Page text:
Current Issue

Because electrochemical failure risk is site-specific, different components need different plans.

Highly dense electronic assemblies incorporate bottom-terminated components. Miniaturized components create numerous challenges, resulting in a shorter distance between conductors of opposite polarity, solder sphere size reduction, low-standoff gaps, flux entrapment under the bottom termination, blocked outgassing channels, and more significant potential for leakage currents.1

In the presence of humidity, moisture (mono-layers of water) hydrogen bonds with ionic contaminants to create an electrolytic solution. Ions such as flux activators can dissolve metal oxides present in the flux residue at the soldered connection.2 When the system is in operation, the electrical field attraction of the positively charged metal ions migrate to the negative conductor. These metal ions can plate small dendrites, resulting in leakage currents and/or parasitic leakage. As such, ionic residue testing is used to test for problematic residues that could hinder reliable circuit function.3

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The EMS behemoth is on the cusp of an all-automated future.

By almost any measure Universal Scientific Industrial is an EMS behemoth. Yet most of the press surrounding USI over the past few years has been tied to its recent acquisition of AsteelFlash. The deal, completed last month, added 17 manufacturing sites and about $1 billion in topline revenue. For the first time, USI will have sites in the US, Africa and Western Europe.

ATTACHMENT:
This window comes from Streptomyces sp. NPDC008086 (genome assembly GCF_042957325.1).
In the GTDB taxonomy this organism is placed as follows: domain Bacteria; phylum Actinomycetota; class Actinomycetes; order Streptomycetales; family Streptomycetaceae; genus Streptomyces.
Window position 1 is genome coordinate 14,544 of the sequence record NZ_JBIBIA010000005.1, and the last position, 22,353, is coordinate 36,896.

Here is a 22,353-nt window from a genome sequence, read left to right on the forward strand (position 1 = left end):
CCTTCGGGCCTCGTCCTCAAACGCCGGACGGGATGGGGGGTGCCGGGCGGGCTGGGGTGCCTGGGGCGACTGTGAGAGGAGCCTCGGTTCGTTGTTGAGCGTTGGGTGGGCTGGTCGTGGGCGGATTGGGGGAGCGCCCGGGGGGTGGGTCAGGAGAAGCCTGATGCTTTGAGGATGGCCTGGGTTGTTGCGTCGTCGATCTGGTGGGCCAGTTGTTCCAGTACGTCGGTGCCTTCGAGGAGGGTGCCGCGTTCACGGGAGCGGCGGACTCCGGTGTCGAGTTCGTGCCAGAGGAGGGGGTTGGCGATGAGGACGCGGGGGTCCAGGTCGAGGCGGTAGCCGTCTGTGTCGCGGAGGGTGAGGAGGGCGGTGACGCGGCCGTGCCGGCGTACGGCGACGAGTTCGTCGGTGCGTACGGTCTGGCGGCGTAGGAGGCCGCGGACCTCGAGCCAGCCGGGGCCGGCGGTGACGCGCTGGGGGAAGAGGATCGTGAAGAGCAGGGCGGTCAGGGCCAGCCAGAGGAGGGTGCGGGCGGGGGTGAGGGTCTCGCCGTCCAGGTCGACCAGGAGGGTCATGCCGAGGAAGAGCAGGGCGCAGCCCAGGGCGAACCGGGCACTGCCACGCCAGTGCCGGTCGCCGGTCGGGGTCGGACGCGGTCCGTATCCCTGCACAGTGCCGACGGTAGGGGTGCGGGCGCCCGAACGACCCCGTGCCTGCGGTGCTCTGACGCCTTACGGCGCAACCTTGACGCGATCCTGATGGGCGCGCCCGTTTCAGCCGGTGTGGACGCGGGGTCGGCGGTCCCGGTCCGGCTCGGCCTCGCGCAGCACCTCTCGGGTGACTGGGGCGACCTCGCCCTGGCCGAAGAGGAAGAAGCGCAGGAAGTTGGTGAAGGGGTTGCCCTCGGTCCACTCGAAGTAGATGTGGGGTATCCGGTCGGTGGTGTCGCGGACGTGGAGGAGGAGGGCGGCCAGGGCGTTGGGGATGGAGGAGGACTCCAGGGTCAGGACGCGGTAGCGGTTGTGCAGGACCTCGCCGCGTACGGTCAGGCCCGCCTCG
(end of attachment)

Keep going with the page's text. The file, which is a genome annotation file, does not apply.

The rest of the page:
Today, USI has 27 manufacturing locations in 10 countries, over 24,000 employees and revenue of more than $7 billion. That’s good for the 11th spot in the current CIRCUITS ASSEMBLY Top 50 rankings. There’s no missing the company now.

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As a pandemic crashed the industry, EMS companies responded with vigor and speed.

2020 will be remembered as the year of Covid-19. It hit China first, spurring a national response that included the shutdown of all industrial activities, including manufacturing.

That’s no small matter. China produces some 90% of all electronics worldwide. In anticipation of the Chinese New Year, most companies outside China had increased their inventories of raw materials, so the impact on the supply chain wasn’t immediately felt. As buffer stocks dwindled, producers in the US and Europe were socked with virus-related shutdowns. Meanwhile, China came back online. So, while materials weren’t always where manufacturers needed them, even critical components generally were accessible in relatively short order.

Throughout much of the West, demand for most end-products ground to a halt. Aerospace, especially for commercial jets, and industrial electronics were hit hardest, offset for some by spikes in demand for PCs, tablets and related networking gear as telecommuting for work and school became an overnight worldwide phenomenon.

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